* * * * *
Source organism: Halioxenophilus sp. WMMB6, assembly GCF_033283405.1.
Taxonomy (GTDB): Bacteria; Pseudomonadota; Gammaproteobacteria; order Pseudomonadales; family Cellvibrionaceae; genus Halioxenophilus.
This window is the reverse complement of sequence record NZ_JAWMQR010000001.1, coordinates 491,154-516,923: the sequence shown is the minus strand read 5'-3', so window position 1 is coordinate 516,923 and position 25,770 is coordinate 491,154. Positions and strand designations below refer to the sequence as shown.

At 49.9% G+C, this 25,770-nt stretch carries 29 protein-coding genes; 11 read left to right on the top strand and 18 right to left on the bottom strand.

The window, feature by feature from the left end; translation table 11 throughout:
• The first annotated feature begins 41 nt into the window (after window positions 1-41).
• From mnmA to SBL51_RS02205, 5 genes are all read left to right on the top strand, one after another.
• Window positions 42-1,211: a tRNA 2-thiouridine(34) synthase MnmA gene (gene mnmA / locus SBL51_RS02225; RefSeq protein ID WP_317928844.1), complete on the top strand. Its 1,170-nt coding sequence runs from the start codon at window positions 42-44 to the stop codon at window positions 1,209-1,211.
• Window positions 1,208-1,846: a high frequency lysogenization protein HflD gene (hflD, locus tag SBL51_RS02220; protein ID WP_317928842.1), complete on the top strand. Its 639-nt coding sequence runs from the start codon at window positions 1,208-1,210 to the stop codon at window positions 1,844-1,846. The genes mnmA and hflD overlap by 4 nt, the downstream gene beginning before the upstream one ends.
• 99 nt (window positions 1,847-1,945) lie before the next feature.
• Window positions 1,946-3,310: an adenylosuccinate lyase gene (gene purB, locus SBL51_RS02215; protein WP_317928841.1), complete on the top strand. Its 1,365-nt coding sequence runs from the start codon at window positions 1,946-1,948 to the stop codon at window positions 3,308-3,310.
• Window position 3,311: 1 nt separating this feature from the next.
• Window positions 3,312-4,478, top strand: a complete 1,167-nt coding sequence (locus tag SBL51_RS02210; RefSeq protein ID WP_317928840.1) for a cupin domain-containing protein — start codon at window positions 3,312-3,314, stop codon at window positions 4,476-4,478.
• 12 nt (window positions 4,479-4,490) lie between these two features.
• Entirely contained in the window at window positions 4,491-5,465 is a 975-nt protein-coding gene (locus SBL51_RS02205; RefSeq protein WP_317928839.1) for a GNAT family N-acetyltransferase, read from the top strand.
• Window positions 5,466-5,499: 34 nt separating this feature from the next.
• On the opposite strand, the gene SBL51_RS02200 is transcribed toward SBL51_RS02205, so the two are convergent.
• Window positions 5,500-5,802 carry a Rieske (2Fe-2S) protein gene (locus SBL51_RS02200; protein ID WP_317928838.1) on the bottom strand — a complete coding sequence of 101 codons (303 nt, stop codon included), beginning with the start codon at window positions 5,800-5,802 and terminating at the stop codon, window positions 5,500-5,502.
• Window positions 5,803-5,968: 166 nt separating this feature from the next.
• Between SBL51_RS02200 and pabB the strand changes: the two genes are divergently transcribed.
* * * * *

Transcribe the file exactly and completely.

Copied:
Source organism: Halioxenophilus sp. WMMB6, assembly GCF_033283405.1.
Taxonomy (GTDB): Bacteria; Pseudomonadota; Gammaproteobacteria; order Pseudomonadales; family Cellvibrionaceae; genus Halioxenophilus.
This window is the reverse complement of sequence record NZ_JAWMQR010000001.1, coordinates 491,154-516,923: the sequence shown is the minus strand read 5'-3', so window position 1 is coordinate 516,923 and position 25,770 is coordinate 491,154. Positions and strand designations below refer to the sequence as shown.

At 49.9% G+C, this 25,770-nt stretch carries 29 protein-coding genes; 11 read left to right on the top strand and 18 right to left on the bottom strand.

The window, feature by feature from the left end; translation table 11 throughout:
• The first annotated feature begins 41 nt into the window (after window positions 1-41).
• From mnmA to SBL51_RS02205, 5 genes are all read left to right on the top strand, one after another.
• Window positions 42-1,211: a tRNA 2-thiouridine(34) synthase MnmA gene (gene mnmA / locus SBL51_RS02225; RefSeq protein ID WP_317928844.1), complete on the top strand. Its 1,170-nt coding sequence runs from the start codon at window positions 42-44 to the stop codon at window positions 1,209-1,211.
• Window positions 1,208-1,846: a high frequency lysogenization protein HflD gene (hflD, locus tag SBL51_RS02220; protein ID WP_317928842.1), complete on the top strand. Its 639-nt coding sequence runs from the start codon at window positions 1,208-1,210 to the stop codon at window positions 1,844-1,846. The genes mnmA and hflD overlap by 4 nt, the downstream gene beginning before the upstream one ends.
• 99 nt (window positions 1,847-1,945) lie before the next feature.
• Window positions 1,946-3,310: an adenylosuccinate lyase gene (gene purB, locus SBL51_RS02215; protein WP_317928841.1), complete on the top strand. Its 1,365-nt coding sequence runs from the start codon at window positions 1,946-1,948 to the stop codon at window positions 3,308-3,310.
• Window position 3,311: 1 nt separating this feature from the next.
• Window positions 3,312-4,478, top strand: a complete 1,167-nt coding sequence (locus tag SBL51_RS02210; RefSeq protein ID WP_317928840.1) for a cupin domain-containing protein — start codon at window positions 3,312-3,314, stop codon at window positions 4,476-4,478.
• 12 nt (window positions 4,479-4,490) lie between these two features.
• Entirely contained in the window at window positions 4,491-5,465 is a 975-nt protein-coding gene (locus SBL51_RS02205; RefSeq protein WP_317928839.1) for a GNAT family N-acetyltransferase, read from the top strand.
• Window positions 5,466-5,499: 34 nt separating this feature from the next.
• On the opposite strand, the gene SBL51_RS02200 is transcribed toward SBL51_RS02205, so the two are convergent.
• Window positions 5,500-5,802 carry a Rieske (2Fe-2S) protein gene (locus SBL51_RS02200; protein ID WP_317928838.1) on the bottom strand — a complete coding sequence of 101 codons (303 nt, stop codon included), beginning with the start codon at window positions 5,800-5,802 and terminating at the stop codon, window positions 5,500-5,502.
• Window positions 5,803-5,968: 166 nt separating this feature from the next.
• Between SBL51_RS02200 and pabB the strand changes: the two genes are divergently transcribed.